Oct 13, 2014
About two weeks before he died, Thomas Eric Duncan went to a hospital in Dallas. He had high fever, severe abdominal pain, dizziness, a headache, a lack of urine – all signs of Ebola. Tests ruled out several other illnesses that could cause such symptoms. Duncan also told a nurse he had arrived from Liberia a few days before. And yet, ER doctors told Duncan to take antibiotics and Tylenol, and sent him back home!
Could Thomas Duncan’s life be saved? Perhaps, given that at least three other patients in the U.S., who were treated for Ebola early on, have recovered. In any event, one thing is clear: whoever made the decision to send Duncan home on Sept. 25 was being extremely irresponsible, given the risks involved – not only for Duncan but the whole population.
And yet, this was the kind of decision that hospitals in the U.S. make routinely, hundreds of times, every single day. They turn away patients who don’t have insurance.
Hospital managers put pressure on doctors to make treatments more profitable – in total disregard of the well-being of patients. And many patients without insurance are denied treatment, period.
Government officials not only look the other way, but themselves show the same kind of contempt against working-class people. For example, look at what public health authorities did after Duncan was hospitalized. Instead of providing real medical attention for the four people who had stayed with Duncan, they ordered them imprisoned in a house – much like the way sick people, and their relatives, were turned into pariahs back in the Middle Ages.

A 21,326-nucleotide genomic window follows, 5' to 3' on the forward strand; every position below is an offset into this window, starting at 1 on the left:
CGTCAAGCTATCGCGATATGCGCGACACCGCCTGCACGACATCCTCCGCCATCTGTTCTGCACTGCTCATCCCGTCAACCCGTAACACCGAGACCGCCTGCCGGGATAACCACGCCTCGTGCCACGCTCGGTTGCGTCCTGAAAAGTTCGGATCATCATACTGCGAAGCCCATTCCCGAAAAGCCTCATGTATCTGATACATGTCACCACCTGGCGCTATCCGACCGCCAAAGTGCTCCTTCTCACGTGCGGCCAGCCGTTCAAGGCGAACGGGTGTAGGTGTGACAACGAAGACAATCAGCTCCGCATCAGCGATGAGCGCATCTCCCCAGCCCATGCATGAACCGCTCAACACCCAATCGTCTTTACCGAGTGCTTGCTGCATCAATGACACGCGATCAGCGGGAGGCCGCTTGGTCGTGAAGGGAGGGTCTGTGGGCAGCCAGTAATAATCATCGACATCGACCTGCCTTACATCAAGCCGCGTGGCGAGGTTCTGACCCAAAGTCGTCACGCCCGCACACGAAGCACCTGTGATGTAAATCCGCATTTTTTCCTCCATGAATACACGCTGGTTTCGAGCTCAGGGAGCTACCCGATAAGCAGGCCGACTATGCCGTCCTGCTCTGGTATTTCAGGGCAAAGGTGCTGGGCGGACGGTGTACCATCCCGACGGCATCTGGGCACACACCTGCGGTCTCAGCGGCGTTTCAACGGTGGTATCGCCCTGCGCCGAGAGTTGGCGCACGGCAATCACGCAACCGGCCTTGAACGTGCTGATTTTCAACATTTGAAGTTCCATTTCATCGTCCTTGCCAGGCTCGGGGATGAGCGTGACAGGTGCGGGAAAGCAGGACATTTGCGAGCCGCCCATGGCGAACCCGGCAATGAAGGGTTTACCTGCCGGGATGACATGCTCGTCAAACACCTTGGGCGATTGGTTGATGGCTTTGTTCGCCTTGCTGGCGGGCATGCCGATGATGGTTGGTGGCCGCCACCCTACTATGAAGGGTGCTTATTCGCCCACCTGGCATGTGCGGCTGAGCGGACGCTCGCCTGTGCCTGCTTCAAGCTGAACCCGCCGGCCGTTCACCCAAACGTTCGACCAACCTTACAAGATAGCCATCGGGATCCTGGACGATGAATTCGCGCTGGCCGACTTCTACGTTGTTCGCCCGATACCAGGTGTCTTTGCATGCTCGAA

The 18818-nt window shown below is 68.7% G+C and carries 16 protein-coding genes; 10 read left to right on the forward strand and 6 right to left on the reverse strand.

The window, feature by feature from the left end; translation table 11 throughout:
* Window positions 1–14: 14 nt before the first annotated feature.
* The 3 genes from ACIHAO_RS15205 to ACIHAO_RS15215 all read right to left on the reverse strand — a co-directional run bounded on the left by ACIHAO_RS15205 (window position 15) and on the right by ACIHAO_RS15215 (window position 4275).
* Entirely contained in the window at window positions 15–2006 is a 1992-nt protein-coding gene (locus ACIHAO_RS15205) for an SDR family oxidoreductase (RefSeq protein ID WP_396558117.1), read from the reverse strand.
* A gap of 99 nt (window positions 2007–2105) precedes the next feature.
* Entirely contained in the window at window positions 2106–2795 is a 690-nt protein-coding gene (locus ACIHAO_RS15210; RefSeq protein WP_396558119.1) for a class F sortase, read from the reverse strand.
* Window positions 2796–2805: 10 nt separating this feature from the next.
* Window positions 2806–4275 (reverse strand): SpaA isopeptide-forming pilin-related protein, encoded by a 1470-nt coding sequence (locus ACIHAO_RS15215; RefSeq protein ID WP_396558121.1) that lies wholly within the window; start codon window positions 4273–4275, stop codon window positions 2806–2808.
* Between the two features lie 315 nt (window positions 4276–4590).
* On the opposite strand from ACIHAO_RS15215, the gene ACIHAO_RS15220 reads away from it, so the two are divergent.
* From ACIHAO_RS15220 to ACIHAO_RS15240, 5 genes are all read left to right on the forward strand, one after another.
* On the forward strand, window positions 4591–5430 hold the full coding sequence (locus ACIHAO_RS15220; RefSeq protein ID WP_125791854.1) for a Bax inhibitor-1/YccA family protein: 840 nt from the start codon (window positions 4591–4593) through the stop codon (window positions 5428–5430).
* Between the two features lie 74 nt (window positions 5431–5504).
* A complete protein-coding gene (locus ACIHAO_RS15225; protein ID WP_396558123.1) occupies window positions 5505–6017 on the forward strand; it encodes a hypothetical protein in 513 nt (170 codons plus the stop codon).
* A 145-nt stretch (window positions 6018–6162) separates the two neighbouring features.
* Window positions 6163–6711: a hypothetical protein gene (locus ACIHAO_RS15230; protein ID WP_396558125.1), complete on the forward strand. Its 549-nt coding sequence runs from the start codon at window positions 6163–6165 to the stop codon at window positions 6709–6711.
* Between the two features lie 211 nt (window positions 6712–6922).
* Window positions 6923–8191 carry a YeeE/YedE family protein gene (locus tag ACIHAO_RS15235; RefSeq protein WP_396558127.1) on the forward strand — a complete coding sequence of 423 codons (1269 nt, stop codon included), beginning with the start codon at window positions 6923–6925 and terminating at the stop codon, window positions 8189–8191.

And politicians joined the effort to divert the public’s attention. Republicans demanded that the U.S. shut its doors to foreigners – from certain countries, of course, in this case in Africa. Along the same lines, President Obama wagged his finger. “We have not seen other countries step up as aggressively as they need to,” he said. Never mind that the Dallas case has revealed the complete failure of the U.S. health care system to protect Duncan, and the population, from the risk of Ebola.
The U.S. has the most state-of-the art medical technology in the world. If Thomas Duncan – and his relatives who are now under house arrest – were billionaires, they would certainly have been treated differently. It’s quite likely they would even have been put up in some luxurious hospital suite, as hospitals tend to advertise for privileged patients these days.
Today, more than ever in history, humanity has the means to prevent, treat and cure illness. And we are in a better position than ever today to contain epidemics. If we are not doing all this, it’s because the capitalist system we live under puts profit above everything else, including human life.